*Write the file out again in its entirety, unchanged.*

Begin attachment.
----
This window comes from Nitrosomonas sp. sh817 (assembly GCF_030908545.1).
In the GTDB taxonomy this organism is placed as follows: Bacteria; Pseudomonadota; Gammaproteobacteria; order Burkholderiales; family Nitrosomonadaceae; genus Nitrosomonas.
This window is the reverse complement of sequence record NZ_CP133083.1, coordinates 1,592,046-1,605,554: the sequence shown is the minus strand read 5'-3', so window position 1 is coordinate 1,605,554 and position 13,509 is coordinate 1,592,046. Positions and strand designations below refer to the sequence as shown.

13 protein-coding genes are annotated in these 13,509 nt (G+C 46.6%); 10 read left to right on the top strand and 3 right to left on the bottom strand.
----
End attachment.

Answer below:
This window comes from Nitrosomonas sp. sh817 (assembly GCF_030908545.1).
In the GTDB taxonomy this organism is placed as follows: Bacteria; Pseudomonadota; Gammaproteobacteria; order Burkholderiales; family Nitrosomonadaceae; genus Nitrosomonas.
This window is the reverse complement of sequence record NZ_CP133083.1, coordinates 1,592,046-1,605,554: the sequence shown is the minus strand read 5'-3', so window position 1 is coordinate 1,605,554 and position 13,509 is coordinate 1,592,046. Positions and strand designations below refer to the sequence as shown.

13 protein-coding genes are annotated in these 13,509 nt (G+C 46.6%); 10 read left to right on the top strand and 3 right to left on the bottom strand.